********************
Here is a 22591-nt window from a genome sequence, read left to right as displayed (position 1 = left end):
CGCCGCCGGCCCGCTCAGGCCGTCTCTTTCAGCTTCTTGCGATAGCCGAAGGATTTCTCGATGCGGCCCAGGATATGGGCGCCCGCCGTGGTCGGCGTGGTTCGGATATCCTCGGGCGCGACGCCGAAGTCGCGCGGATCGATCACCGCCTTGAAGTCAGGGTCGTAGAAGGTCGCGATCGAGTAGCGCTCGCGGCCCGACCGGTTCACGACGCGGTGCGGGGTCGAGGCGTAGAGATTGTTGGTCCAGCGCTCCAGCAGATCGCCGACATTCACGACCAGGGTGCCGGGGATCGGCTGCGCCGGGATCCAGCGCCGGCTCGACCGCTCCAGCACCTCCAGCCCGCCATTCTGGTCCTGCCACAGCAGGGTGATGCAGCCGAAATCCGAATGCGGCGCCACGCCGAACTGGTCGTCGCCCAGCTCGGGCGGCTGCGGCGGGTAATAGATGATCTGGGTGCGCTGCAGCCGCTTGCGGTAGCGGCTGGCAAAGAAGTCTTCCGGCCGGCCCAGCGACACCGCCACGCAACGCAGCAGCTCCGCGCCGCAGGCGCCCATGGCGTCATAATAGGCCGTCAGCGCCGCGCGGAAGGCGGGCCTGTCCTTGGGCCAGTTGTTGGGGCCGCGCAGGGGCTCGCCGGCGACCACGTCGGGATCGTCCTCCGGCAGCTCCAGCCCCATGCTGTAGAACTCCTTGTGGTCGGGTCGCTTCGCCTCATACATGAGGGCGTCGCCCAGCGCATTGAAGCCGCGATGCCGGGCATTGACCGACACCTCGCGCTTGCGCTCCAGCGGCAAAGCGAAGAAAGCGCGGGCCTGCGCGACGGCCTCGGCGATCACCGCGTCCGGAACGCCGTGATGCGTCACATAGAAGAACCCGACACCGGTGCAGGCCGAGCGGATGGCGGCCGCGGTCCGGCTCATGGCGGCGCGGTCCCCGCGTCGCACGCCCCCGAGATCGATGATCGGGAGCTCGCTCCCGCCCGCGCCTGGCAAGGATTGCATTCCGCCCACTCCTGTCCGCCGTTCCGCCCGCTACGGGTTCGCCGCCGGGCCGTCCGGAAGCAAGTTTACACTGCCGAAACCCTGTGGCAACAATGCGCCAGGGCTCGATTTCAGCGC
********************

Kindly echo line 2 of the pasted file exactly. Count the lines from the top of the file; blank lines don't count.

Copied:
CGCCGCCGGCCCGCTCAGGCCGTCTCTTTCAGCTTCTTGCGATAGCCGAAGGATTTCTCGATGCGGCCCAGGATATGGGCGCCCGCCGTGGTCGGCGTGGTTCGGATATCCTCGGGCGCGACGCCGAAGTCGCGCGGATCGATCACCGCCTTGAAGTCAGGGTCGTAGAAGGTCGCGATCGAGTAGCGCTCGCGGCCCGACCGGTTCACGACGCGGTGCGGGGTCGAGGCGTAGAGATTGTTGGTCCAGCGCTCCAGCAGATCGCCGACATTCACGACCAGGGTGCCGGGGATCGGCTGCGCCGGGATCCAGCGCCGGCTCGACCGCTCCAGCACCTCCAGCCCGCCATTCTGGTCCTGCCACAGCAGGGTGATGCAGCCGAAATCCGAATGCGGCGCCACGCCGAACTGGTCGTCGCCCAGCTCGGGCGGCTGCGGCGGGTAATAGATGATCTGGGTGCGCTGCAGCCGCTTGCGGTAGCGGCTGGCAAAGAAGTCTTCCGGCCGGCCCAGCGACACCGCCACGCAACGCAGCAGCTCCGCGCCGCAGGCGCCCATGGCGTCATAATAGGCCGTCAGCGCCGCGCGGAAGGCGGGCCTGTCCTTGGGCCAGTTGTTGGGGCCGCGCAGGGGCTCGCCGGCGACCACGTCGGGATCGTCCTCCGGCAGCTCCAGCCCCATGCTGTAGAACTCCTTGTGGTCGGGTCGCTTCGCCTCATACATGAGGGCGTCGCCCAGCGCATTGAAGCCGCGATGCCGGGCATTGACCGACACCTCGCGCTTGCGCTCCAGCGGCAAAGCGAAGAAAGCGCGGGCCTGCGCGACGGCCTCGGCGATCACCGCGTCCGGAACGCCGTGATGCGTCACATAGAAGAACCCGACACCGGTGCAGGCCGAGCGGATGGCGGCCGCGGTCCGGCTCATGGCGGCGCGGTCCCCGCGTCGCACGCCCCCGAGATCGATGATCGGGAGCTCGCTCCCGCCCGCGCCTGGCAAGGATTGCATTCCGCCCACTCCTGTCCGCCGTTCCGCCCGCTACGGGTTCGCCGCCGGGCCGTCCGGAAGCAAGTTTACACTGCCGAAACCCTGTGGCAACAATGCGCCAGGGCTCGATTTCAGCGC